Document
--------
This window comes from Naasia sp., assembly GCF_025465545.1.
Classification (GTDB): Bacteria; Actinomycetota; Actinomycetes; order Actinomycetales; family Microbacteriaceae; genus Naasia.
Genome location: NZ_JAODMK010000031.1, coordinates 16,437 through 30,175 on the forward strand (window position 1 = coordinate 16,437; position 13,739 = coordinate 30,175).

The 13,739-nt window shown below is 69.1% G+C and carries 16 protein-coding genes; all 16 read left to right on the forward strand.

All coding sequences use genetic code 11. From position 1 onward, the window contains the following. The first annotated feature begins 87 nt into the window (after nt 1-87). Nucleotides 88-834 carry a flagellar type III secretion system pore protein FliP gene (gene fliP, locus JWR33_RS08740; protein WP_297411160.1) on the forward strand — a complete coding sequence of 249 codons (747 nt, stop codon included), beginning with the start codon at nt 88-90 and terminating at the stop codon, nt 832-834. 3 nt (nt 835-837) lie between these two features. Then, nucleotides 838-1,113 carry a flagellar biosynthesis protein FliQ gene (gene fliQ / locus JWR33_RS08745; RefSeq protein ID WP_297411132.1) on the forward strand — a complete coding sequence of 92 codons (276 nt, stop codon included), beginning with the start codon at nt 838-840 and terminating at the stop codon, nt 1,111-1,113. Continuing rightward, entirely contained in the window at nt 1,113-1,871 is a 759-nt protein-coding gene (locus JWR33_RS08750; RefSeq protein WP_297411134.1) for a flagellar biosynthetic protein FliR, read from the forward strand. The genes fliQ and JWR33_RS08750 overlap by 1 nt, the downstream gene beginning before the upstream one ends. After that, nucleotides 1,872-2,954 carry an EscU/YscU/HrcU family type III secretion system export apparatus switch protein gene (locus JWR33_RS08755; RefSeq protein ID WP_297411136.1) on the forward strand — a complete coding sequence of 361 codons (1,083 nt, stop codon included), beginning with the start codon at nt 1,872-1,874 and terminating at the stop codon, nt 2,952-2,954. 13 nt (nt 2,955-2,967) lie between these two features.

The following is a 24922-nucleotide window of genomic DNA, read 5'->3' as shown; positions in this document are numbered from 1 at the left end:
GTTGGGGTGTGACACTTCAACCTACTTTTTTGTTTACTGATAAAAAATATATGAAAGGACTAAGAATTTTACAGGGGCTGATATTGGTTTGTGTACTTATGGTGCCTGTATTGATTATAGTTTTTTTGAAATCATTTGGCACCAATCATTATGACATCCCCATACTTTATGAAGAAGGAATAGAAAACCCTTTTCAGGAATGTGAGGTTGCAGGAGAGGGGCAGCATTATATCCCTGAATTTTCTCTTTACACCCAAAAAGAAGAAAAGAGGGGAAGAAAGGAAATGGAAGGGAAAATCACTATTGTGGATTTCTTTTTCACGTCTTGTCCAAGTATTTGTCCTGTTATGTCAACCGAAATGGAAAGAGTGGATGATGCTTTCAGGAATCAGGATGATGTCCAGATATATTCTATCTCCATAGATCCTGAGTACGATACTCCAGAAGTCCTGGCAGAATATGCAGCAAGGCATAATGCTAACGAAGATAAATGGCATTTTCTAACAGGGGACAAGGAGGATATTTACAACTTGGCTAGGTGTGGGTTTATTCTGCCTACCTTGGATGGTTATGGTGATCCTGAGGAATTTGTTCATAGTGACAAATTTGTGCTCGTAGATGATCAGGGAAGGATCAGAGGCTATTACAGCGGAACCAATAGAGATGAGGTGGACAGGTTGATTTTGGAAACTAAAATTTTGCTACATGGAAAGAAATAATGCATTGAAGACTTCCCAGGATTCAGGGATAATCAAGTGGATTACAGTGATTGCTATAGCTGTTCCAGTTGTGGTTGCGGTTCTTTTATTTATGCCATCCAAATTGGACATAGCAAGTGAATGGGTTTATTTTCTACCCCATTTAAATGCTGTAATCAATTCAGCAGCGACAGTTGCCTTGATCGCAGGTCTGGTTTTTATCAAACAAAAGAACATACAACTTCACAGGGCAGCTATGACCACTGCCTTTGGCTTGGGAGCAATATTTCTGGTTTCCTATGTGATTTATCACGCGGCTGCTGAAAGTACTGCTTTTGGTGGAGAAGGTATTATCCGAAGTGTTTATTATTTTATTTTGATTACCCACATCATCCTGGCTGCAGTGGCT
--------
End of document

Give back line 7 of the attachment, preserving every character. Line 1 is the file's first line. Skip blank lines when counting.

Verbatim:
GTTGGGGTGTGACACTTCAACCTACTTTTTTGTTTACTGATAAAAAATATATGAAAGGACTAAGAATTTTACAGGGGCTGATATTGGTTTGTGTACTTATGGTGCCTGTATTGATTATAGTTTTTTTGAAATCATTTGGCACCAATCATTATGACATCCCCATACTTTATGAAGAAGGAATAGAAAACCCTTTTCAGGAATGTGAGGTTGCAGGAGAGGGGCAGCATTATATCCCTGAATTTTCTCTTTACACCCAAAAAGAAGAAAAGAGGGGAAGAAAGGAAATGGAAGGGAAAATCACTATTGTGGATTTCTTTTTCACGTCTTGTCCAAGTATTTGTCCTGTTATGTCAACCGAAATGGAAAGAGTGGATGATGCTTTCAGGAATCAGGATGATGTCCAGATATATTCTATCTCCATAGATCCTGAGTACGATACTCCAGAAGTCCTGGCAGAATATGCAGCAAGGCATAATGCTAACGAAGATAAATGGCATTTTCTAACAGGGGACAAGGAGGATATTTACAACTTGGCTAGGTGTGGGTTTATTCTGCCTACCTTGGATGGTTATGGTGATCCTGAGGAATTTGTTCATAGTGACAAATTTGTGCTCGTAGATGATCAGGGAAGGATCAGAGGCTATTACAGCGGAACCAATAGAGATGAGGTGGACAGGTTGATTTTGGAAACTAAAATTTTGCTACATGGAAAGAAATAATGCATTGAAGACTTCCCAGGATTCAGGGATAATCAAGTGGATTACAGTGATTGCTATAGCTGTTCCAGTTGTGGTTGCGGTTCTTTTATTTATGCCATCCAAATTGGACATAGCAAGTGAATGGGTTTATTTTCTACCCCATTTAAATGCTGTAATCAATTCAGCAGCGACAGTTGCCTTGATCGCAGGTCTGGTTTTTATCAAACAAAAGAACATACAACTTCACAGGGCAGCTATGACCACTGCCTTTGGCTTGGGAGCAATATTTCTGGTTTCCTATGTGATTTATCACGCGGCTGCTGAAAGTACTGCTTTTGGTGGAGAAGGTATTATCCGAAGTGTTTATTATTTTATTTTGATTACCCACATCATCCTGGCTGCAGTGGCT